I am very easily seduced into buying cookery books, so find it best just not to look at them. However, a few weeks ago, I foolishly ended up one rainy lunchtime browsing through the cookery section of a bookshop. This was definatily not a good thing for my purse! I came across a fabulous book by Paul A Young and fell in love with it on the spot. I have since found out, of course, that he is a well known and respected choclatier in London dabbling in the more exotic and innovative end of things. Whilst I was umming and aahing over this one, I noticed a little chocolate book by the Tanner brothers and as they are local, how could I not do my local food supporters bit? I'd also long had Willie's much feted book on my wanted list, so why not go for broke I thought? I thus ended up with not one but three new books about cooking with chocolate.
Adventures with chocolate / Paul A Young
According to the front cover, this contains 80 sensational recipes and I have to say they are certainly unusual recipes. A true chocolate alchemist, Paul is not shy of trying out some very strange chocolate combinations. The book itself is a joy to handle, it is beautifully presented and darkly redolent of alchemy and mystery. He starts off with what you would expect from any good chocolate book: how to buy, taste and identify chocolate; two methods for tempering; moulding; also storing and how to make a basic truffle and ganache. More unusually, he goes on to talk about experimentation, making tea powders to decorate truffles and which flavours go best with what sort of chocolate: Madagascan goes particularly well with tangy flavours such as lemongrass and passionfruit whereas Ecuadorean is more suited to fresh coconut or garden mint - apparently! So let me give you a flavour of some of the more exotic recipes contained within: wasabi and green apple ganache, chocolate, ginger and cardamom teabread, sweet thyme and sugar-cane muffins, blackcurrant and liquorice truffles, honey-cured bacon, Stilton and chocolate sandwich, salted black olive bars, chocolate martini, goat's cheese and lemon ganache. There are some wonderfully delicious sounding recipes in this book which I haven't mentioned, so I hope this hasn't put you off.
For chocolate lovers: from truffles to tiramisu / The Tanner Brothers
The Tanner brothers are a local phenomenon - as well as appearing on various TV cookery programmes (apparently), they have two restaurants in Plymouth. Tanners is a classy restaurant set in the Prysten House, the oldest surviving domestic building in Plymouth (1498).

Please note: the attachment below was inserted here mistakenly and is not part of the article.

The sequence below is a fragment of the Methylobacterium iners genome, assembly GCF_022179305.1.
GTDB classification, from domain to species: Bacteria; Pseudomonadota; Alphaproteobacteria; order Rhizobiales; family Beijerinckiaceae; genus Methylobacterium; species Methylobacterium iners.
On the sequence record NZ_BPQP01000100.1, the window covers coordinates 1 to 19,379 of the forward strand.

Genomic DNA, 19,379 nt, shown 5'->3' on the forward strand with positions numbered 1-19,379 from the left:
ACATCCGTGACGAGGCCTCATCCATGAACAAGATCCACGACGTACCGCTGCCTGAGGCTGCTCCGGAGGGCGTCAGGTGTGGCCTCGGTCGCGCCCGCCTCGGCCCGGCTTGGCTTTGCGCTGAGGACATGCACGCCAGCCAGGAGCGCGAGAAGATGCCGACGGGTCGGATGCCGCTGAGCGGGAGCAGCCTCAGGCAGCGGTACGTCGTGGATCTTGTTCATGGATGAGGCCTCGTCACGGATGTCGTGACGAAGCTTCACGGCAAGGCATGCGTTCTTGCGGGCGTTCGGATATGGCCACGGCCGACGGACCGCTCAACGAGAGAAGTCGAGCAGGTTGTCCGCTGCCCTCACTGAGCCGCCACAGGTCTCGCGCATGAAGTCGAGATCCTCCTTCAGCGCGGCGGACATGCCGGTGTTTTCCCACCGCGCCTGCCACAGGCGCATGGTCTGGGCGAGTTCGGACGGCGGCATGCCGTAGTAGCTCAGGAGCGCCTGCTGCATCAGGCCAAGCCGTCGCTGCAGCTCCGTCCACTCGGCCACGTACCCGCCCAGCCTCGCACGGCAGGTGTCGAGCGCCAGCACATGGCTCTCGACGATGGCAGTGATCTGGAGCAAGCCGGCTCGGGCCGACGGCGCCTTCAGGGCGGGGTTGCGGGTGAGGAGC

Willie's chocolate factory cookbook / Willie Harcourt-Cooze
Need I say more? I've browsed through this every time I enter a bookshop and have read about it on other blogs. Even though I don't have a television and missed his Channel 4 series, his reputation is hard to avoid. Be prepared for some heavy duty reading as a considerable proportion of his book with its 223 pages describes his adventures in Venezuela and Devon in pursuit of the best quality cocoa. This included buying a cocoa farm in the Cloud Mountains of Venezuela and setting up his own chocolate factory in Devon. His collection of recipes includes both sweet and savoury dishes. As a vegetarian I didn't take much notice of the meat dishes in the savoury section, but the cocoa dressing for Puy lentils sounded good as did the porcini & chocolate risotto. Some time ago I bought one of Willie's blocks of 100% cocoa, but have hardly dared use it for more than grating over a couple of dishes as it is fiendishly expensive. Now I have bought the book, I think I'm just going to have to bite the bullet and make something soon - probably his Cloud Forest Chocolate Cake as I have heard so much about it!
So, you may wonder, why haven't I made anything from any of them yet? Suffice it to say, it usually takes me a while to savour and get to know new things a bit before I feel comfortable with them. I have been planning to make Paul's cocoa nib biscuits as a first off, but as many of his recipes involve tempering chocolate it could take me some time to give them a go. I've got plenty of books giving instructions on how to do this and advice from various bloggers but I still feel rather nervous of trying it "all by myself" - I'm not really sure why. I think it's like the bread course, I just needed something to give me a kick start - unfortunately I haven't heard of any chocolate courses down in this part of the world.